Community feedback key to increasing transit ridership

Feb. 20, 2024
TransLink, Community Transit, VCTC have seen positive results from campaigns surrounding community outreach as the agencies have seen a steady increase in ridership during the past two years.

For every transit agency, ridership is important. Every agency wants the community they serve to use public transit as their preferred form of transportation, as opposed to burning more fossil fuels with cars. 

To increase awareness on the benefits of public transit, agencies have relied more on the community to give critical feedback on its plans to boost their systems. Many of the outreach efforts are used as a way to connect to communities that could be overlooked because of a language or economic barrier.  

TransLink in Metro Vancouver, Canada, Community Transit in Everett, Wash., and the Ventura County Transportation Commission (VCTC) in Ventura County, Calif., are just three examples of transit agencies who have used feedback from the community to make changes to their operations in order to persuade residents in their region to use public transit instead of using their cars.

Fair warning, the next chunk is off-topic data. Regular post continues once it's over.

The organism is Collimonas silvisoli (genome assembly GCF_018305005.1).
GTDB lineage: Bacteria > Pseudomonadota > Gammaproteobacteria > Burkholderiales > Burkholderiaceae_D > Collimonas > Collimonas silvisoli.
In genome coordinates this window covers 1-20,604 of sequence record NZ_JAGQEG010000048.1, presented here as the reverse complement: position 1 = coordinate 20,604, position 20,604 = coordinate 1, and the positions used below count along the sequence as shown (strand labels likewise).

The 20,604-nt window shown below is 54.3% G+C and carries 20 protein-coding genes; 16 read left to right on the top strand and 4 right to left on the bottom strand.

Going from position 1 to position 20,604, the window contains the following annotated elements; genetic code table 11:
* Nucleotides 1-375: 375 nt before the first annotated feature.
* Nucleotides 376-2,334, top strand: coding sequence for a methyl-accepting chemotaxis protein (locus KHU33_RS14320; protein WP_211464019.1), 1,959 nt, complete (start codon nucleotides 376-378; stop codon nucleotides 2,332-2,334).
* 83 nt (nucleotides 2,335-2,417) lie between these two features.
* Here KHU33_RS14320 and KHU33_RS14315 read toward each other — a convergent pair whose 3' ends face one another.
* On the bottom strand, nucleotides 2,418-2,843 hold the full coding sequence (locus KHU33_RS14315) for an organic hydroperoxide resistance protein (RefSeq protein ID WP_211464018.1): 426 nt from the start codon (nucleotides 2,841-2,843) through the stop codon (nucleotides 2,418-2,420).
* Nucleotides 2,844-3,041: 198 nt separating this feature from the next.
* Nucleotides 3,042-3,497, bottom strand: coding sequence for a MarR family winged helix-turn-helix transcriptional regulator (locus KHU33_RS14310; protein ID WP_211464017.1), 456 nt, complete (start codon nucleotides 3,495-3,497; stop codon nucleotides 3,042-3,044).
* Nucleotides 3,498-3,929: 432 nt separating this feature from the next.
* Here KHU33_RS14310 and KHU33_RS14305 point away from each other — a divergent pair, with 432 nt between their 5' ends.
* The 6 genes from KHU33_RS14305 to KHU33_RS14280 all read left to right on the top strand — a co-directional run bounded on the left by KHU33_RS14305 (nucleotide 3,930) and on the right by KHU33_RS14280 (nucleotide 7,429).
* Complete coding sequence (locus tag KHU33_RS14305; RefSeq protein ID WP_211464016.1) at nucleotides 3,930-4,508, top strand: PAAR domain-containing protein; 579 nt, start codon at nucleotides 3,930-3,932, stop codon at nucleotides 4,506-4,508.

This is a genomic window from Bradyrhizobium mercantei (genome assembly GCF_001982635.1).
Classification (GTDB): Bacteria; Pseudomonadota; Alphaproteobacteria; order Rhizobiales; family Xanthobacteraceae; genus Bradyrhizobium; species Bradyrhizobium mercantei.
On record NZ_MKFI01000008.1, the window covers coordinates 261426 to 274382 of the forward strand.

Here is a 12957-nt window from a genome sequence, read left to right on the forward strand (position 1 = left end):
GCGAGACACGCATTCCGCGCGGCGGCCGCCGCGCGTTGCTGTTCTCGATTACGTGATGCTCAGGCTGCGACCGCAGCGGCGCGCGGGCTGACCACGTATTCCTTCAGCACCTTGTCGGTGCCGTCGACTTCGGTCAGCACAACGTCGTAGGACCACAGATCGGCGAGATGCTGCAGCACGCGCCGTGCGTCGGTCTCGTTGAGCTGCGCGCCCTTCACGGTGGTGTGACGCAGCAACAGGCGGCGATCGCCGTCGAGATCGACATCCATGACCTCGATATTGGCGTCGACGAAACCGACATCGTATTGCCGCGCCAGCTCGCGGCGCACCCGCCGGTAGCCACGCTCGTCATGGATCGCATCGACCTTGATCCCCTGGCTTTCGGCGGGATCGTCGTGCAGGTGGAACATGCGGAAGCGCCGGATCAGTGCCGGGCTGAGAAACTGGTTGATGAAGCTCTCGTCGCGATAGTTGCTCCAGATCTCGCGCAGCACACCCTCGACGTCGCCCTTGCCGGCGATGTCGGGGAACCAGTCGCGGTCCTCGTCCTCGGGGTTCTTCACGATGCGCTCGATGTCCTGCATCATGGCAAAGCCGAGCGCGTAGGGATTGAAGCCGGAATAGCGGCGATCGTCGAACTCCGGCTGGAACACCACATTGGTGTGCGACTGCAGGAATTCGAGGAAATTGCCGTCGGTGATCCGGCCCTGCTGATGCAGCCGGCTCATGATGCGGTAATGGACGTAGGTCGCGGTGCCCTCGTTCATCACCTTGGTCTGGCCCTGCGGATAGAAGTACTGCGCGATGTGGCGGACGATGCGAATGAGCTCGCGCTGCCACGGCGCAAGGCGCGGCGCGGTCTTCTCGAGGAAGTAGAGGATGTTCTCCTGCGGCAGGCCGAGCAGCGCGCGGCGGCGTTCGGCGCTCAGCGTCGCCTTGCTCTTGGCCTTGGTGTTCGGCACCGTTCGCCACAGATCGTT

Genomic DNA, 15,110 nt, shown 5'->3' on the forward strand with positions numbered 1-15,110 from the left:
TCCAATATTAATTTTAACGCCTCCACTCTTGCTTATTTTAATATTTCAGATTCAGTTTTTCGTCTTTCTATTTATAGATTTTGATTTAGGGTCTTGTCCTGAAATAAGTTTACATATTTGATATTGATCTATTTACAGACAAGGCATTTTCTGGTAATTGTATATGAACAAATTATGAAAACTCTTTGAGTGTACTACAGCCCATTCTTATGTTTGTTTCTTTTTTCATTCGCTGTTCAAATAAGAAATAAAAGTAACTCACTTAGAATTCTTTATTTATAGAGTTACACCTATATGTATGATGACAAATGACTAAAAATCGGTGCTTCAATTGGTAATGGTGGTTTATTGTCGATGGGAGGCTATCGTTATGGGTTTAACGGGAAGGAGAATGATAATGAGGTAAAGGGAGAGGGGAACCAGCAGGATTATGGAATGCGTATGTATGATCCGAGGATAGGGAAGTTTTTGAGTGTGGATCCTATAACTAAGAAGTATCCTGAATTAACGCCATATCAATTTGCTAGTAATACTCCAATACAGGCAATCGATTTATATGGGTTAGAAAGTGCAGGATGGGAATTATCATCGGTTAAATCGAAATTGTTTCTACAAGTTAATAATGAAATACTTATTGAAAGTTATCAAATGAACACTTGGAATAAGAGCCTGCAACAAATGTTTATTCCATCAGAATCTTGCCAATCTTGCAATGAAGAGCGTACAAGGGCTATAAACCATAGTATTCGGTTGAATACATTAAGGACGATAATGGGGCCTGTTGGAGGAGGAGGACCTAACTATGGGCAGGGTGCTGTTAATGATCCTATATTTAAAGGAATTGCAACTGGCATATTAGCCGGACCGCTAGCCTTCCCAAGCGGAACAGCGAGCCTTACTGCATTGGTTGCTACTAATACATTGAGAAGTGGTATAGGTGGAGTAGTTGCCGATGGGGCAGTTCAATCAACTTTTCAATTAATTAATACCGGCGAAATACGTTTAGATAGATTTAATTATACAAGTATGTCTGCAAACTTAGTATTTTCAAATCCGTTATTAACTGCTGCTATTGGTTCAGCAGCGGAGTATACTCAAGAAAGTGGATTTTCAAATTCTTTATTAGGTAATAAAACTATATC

TransLink’s Ride and Shine campaign 

In summer 2022, TransLink launched the Ride and Shine campaign to help promote the use of transit, as the region of Metro Vancouver was slowly starting to find its “new normal” in a post-COVID-19 world.  

Steve Vanagas, TransLink’s vice president of customer communications brand and public affairs, explains the campaign was launched in summer due to the weather being nice and schools not being in session.